TERRE HAUTE —
A new compromise from the United States Postal Service has some Wabash Valley postal customers relieved and others concerned.
The idea calls for keeping hundreds of small, rural post offices open instead of closing them, as was previously planned. However, the plan also calls for cutting retail hours at many additional post offices, including many that were not on the list to be closed.
“The new strategy would be implemented over a two-year, multi-phase approach and would not be completed until Sept. 2014,” the USPS said in a news release. The move would save the financially-troubled postal service a half billion dollars each year, the release stated.
Some small Wabash Valley communities were facing the prospect of having no local post office, and postal customers in those towns and villages are pleased, according to postal employees interviewed Tuesday who did not wish to be named.
“They are relieved that the post office is going to stay open,” said one rural postmaster whose post office was on the “close” list.
The new compromise would keep several Wabash Valley post offices open that were marked for closure including those in Bowling Green, Bridgeton, Coalmont, Cory, Fairbanks, Graysville, Hillsdale, Lewis, Merom, Pimento, Saint Bernice, Shepardsville and Universal.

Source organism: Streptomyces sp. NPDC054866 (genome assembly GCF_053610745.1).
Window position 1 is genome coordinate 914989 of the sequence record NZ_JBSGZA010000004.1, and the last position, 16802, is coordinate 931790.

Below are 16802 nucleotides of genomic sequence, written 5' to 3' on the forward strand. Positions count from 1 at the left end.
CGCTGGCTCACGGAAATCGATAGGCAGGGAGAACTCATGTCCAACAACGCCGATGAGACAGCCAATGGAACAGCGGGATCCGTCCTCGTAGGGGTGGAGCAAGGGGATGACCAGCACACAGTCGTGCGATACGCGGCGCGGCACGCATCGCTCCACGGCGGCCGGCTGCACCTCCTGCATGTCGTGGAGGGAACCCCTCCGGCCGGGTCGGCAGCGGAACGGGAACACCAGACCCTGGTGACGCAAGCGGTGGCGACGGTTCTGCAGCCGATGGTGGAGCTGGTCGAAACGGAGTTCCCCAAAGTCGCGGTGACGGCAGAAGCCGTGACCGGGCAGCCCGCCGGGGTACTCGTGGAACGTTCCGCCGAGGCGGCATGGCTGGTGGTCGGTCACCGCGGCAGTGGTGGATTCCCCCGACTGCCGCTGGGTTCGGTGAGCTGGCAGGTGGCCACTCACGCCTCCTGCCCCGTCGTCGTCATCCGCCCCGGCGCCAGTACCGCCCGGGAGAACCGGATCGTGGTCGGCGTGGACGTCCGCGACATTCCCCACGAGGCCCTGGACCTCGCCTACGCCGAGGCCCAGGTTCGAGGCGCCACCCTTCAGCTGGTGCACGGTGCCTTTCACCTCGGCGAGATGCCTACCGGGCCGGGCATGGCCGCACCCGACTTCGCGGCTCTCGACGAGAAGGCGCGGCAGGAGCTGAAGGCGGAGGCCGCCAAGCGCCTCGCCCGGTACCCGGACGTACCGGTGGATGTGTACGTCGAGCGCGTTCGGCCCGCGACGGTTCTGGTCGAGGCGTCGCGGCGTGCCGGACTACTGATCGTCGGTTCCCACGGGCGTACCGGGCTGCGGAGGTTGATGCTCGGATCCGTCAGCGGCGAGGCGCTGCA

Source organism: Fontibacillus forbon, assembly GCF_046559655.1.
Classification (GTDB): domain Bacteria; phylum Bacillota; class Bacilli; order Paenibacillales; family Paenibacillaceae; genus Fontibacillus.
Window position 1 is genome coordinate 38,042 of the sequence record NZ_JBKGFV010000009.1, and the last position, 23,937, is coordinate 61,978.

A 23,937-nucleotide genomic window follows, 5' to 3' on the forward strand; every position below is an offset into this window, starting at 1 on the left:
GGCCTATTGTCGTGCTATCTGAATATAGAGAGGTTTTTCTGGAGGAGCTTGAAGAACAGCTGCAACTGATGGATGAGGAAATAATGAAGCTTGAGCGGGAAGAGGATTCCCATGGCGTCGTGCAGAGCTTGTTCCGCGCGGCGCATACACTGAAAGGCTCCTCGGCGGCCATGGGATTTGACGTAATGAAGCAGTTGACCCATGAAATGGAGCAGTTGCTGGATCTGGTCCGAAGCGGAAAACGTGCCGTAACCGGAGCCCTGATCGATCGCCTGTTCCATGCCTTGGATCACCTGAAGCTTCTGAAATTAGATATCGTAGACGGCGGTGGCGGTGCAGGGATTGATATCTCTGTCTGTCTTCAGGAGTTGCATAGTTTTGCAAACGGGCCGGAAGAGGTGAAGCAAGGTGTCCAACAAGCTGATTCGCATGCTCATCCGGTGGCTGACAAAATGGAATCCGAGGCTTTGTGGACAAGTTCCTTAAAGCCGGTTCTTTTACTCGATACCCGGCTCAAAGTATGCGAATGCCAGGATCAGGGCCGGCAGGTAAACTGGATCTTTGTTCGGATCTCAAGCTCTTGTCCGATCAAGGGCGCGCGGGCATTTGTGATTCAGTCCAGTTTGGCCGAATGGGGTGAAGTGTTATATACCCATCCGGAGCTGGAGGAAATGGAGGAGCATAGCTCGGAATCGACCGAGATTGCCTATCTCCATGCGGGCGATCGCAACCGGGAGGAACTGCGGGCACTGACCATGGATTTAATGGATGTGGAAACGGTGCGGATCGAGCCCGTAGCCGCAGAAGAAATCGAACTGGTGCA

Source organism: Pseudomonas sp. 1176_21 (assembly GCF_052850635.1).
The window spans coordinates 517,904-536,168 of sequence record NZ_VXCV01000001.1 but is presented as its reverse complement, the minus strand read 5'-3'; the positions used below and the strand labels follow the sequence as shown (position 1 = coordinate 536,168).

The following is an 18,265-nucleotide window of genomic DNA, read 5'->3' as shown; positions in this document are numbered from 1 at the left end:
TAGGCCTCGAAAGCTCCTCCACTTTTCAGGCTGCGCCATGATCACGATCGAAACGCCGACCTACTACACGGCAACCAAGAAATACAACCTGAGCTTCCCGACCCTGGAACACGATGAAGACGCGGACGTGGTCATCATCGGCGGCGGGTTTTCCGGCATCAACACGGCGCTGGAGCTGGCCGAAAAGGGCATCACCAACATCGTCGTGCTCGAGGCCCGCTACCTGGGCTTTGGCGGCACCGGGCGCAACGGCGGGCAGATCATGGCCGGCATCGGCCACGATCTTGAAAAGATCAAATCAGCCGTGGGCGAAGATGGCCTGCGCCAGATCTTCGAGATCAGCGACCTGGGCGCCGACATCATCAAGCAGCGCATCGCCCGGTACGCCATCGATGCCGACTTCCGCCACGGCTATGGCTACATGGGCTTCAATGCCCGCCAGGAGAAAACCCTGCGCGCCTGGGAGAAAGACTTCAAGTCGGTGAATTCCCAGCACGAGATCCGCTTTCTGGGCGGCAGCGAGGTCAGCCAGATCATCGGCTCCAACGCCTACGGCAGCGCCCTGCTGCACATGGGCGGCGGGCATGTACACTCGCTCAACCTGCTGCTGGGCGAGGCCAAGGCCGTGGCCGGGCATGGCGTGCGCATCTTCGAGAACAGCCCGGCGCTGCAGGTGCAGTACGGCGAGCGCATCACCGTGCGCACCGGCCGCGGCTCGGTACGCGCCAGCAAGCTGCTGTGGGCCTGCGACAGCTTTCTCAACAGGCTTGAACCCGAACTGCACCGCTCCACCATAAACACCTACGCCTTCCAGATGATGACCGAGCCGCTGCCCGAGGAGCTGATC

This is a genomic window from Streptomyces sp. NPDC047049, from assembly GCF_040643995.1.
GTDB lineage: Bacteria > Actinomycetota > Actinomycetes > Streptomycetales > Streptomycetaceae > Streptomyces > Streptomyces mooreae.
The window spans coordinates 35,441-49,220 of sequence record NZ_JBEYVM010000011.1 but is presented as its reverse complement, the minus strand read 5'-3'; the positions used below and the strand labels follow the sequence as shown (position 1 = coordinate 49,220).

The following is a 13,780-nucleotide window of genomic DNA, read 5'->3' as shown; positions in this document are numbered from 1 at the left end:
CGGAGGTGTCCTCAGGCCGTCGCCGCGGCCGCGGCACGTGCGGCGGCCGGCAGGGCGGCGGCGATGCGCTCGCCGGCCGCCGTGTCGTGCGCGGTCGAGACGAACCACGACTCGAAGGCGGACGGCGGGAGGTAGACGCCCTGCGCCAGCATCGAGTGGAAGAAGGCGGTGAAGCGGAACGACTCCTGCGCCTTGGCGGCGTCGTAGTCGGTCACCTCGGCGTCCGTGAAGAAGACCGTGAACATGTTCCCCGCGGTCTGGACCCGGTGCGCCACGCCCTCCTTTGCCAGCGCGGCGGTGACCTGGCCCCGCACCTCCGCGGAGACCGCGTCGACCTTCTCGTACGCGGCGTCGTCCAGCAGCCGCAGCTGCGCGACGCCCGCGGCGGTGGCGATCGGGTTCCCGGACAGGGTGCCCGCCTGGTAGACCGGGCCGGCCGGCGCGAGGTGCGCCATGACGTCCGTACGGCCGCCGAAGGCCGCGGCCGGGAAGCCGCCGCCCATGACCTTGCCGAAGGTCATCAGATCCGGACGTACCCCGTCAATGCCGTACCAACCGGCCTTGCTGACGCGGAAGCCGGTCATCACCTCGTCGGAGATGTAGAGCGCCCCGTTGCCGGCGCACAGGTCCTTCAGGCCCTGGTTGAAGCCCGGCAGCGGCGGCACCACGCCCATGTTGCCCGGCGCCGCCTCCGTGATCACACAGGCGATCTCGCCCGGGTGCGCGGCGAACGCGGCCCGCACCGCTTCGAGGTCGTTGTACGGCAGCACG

Under the new proposal, all of those post offices would see their hours cut to two or four hours a day.
In addition, several other Wabash Valley post offices, including those in Carbon, Center Point, Clay City, Dana, Dugger, Fontanet, Harmony, Hymera, Knightsville, Marshall, Montezuma, New Goshen, Poland, Prairie Creek, Prairieton, Riley, St. Mary-of-the-Woods, Seelyville, Shelburn and Staunton would see their hours reduced to either four or six hours a day. The reduced hours are concerning to some residents in these communities.
Amanda Heffernan of Prairieton said she appreciates having a post office that’s open eight hours a day to allow her to pick up her mail. “I work eight hours a day,” she said Tuesday after picking up her mail at the town’s small post office.
Linda Anderson, who also uses the Prairieton post office, said she likes the convenience of the small-town facility. “We have always tried to keep our business here to keep this post office open,” Anderson said.
The changes proposed by the USPS would only cut the hours during which a postal employee would serve customers at a post office’s retail window. The lobby and PO box areas of rural post offices would remain open during the same hours they currently are available, the USPS said in the news release.
All of these proposals remain tentative. The USPS must still present them to the Postal Regulatory Commission. The postal service also plans to hold community meetings over the proposals. Communities will be notified by mail of the date of such meetings, the USPS stated.
Reporter Arthur Foulkes can be reached at (812) 231-4232 or email@example.com.